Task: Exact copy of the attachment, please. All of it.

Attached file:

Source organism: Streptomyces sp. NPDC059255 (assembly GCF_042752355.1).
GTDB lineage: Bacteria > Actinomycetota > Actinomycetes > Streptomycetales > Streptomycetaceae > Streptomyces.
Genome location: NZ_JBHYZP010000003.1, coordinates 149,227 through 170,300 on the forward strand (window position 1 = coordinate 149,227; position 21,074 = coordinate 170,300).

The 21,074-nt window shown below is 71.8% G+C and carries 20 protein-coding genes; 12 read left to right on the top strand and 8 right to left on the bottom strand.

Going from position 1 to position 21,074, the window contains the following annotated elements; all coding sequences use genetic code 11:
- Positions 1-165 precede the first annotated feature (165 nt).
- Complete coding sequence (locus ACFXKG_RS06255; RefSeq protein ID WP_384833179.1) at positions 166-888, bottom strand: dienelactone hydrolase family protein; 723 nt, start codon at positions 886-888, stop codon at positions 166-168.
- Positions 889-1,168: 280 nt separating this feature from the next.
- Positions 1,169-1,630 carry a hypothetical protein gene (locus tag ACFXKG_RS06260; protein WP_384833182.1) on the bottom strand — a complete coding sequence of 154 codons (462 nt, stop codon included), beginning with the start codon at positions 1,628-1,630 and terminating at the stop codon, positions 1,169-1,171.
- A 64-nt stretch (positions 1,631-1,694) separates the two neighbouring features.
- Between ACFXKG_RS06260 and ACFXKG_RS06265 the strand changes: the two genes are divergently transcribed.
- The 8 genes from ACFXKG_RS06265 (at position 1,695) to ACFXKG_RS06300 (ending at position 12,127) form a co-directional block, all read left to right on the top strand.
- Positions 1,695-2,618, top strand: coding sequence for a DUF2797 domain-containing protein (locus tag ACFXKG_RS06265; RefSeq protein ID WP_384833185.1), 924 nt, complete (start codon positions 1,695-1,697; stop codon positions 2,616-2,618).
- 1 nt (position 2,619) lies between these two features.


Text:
Source organism: Streptomyces sp. NPDC059255 (assembly GCF_042752355.1).
GTDB lineage: Bacteria > Actinomycetota > Actinomycetes > Streptomycetales > Streptomycetaceae > Streptomyces.
Genome location: NZ_JBHYZP010000003.1, coordinates 149,227 through 170,300 on the forward strand (window position 1 = coordinate 149,227; position 21,074 = coordinate 170,300).

The 21,074-nt window shown below is 71.8% G+C and carries 20 protein-coding genes; 12 read left to right on the top strand and 8 right to left on the bottom strand.

Going from position 1 to position 21,074, the window contains the following annotated elements; all coding sequences use genetic code 11:
- Positions 1-165 precede the first annotated feature (165 nt).
- Complete coding sequence (locus ACFXKG_RS06255; RefSeq protein ID WP_384833179.1) at positions 166-888, bottom strand: dienelactone hydrolase family protein; 723 nt, start codon at positions 886-888, stop codon at positions 166-168.
- Positions 889-1,168: 280 nt separating this feature from the next.
- Positions 1,169-1,630 carry a hypothetical protein gene (locus tag ACFXKG_RS06260; protein WP_384833182.1) on the bottom strand — a complete coding sequence of 154 codons (462 nt, stop codon included), beginning with the start codon at positions 1,628-1,630 and terminating at the stop codon, positions 1,169-1,171.
- A 64-nt stretch (positions 1,631-1,694) separates the two neighbouring features.
- Between ACFXKG_RS06260 and ACFXKG_RS06265 the strand changes: the two genes are divergently transcribed.
- The 8 genes from ACFXKG_RS06265 (at position 1,695) to ACFXKG_RS06300 (ending at position 12,127) form a co-directional block, all read left to right on the top strand.
- Positions 1,695-2,618, top strand: coding sequence for a DUF2797 domain-containing protein (locus tag ACFXKG_RS06265; RefSeq protein ID WP_384833185.1), 924 nt, complete (start codon positions 1,695-1,697; stop codon positions 2,616-2,618).
- 1 nt (position 2,619) lies between these two features.